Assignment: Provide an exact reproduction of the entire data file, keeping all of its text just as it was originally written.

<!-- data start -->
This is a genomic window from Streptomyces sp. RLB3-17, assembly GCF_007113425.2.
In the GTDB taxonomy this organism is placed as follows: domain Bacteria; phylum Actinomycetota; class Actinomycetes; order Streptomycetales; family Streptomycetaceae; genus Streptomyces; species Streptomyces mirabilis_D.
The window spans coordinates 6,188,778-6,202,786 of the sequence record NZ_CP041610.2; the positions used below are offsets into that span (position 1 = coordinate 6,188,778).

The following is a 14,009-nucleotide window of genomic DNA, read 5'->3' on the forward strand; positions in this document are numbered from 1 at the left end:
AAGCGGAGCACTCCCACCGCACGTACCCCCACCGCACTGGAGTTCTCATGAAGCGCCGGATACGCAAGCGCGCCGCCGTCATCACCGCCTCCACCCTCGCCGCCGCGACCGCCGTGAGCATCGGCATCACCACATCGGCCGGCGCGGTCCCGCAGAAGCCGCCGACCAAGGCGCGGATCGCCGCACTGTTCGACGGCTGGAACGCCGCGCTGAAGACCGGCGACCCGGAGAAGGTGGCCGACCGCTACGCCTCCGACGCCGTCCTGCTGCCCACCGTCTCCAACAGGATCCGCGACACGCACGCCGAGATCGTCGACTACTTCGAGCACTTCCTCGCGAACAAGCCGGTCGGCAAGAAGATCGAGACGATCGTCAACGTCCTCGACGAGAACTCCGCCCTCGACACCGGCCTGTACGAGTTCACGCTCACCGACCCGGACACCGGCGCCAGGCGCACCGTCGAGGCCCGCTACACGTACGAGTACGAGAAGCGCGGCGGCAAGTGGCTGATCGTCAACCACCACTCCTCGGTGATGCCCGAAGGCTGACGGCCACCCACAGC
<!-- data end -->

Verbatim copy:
This is a genomic window from Streptomyces sp. RLB3-17, assembly GCF_007113425.2.
In the GTDB taxonomy this organism is placed as follows: domain Bacteria; phylum Actinomycetota; class Actinomycetes; order Streptomycetales; family Streptomycetaceae; genus Streptomyces; species Streptomyces mirabilis_D.
The window spans coordinates 6,188,778-6,202,786 of the sequence record NZ_CP041610.2; the positions used below are offsets into that span (position 1 = coordinate 6,188,778).

The following is a 14,009-nucleotide window of genomic DNA, read 5'->3' on the forward strand; positions in this document are numbered from 1 at the left end:
AAGCGGAGCACTCCCACCGCACGTACCCCCACCGCACTGGAGTTCTCATGAAGCGCCGGATACGCAAGCGCGCCGCCGTCATCACCGCCTCCACCCTCGCCGCCGCGACCGCCGTGAGCATCGGCATCACCACATCGGCCGGCGCGGTCCCGCAGAAGCCGCCGACCAAGGCGCGGATCGCCGCACTGTTCGACGGCTGGAACGCCGCGCTGAAGACCGGCGACCCGGAGAAGGTGGCCGACCGCTACGCCTCCGACGCCGTCCTGCTGCCCACCGTCTCCAACAGGATCCGCGACACGCACGCCGAGATCGTCGACTACTTCGAGCACTTCCTCGCGAACAAGCCGGTCGGCAAGAAGATCGAGACGATCGTCAACGTCCTCGACGAGAACTCCGCCCTCGACACCGGCCTGTACGAGTTCACGCTCACCGACCCGGACACCGGCGCCAGGCGCACCGTCGAGGCCCGCTACACGTACGAGTACGAGAAGCGCGGCGGCAAGTGGCTGATCGTCAACCACCACTCCTCGGTGATGCCCGAAGGCTGACGGCCACCCACAGC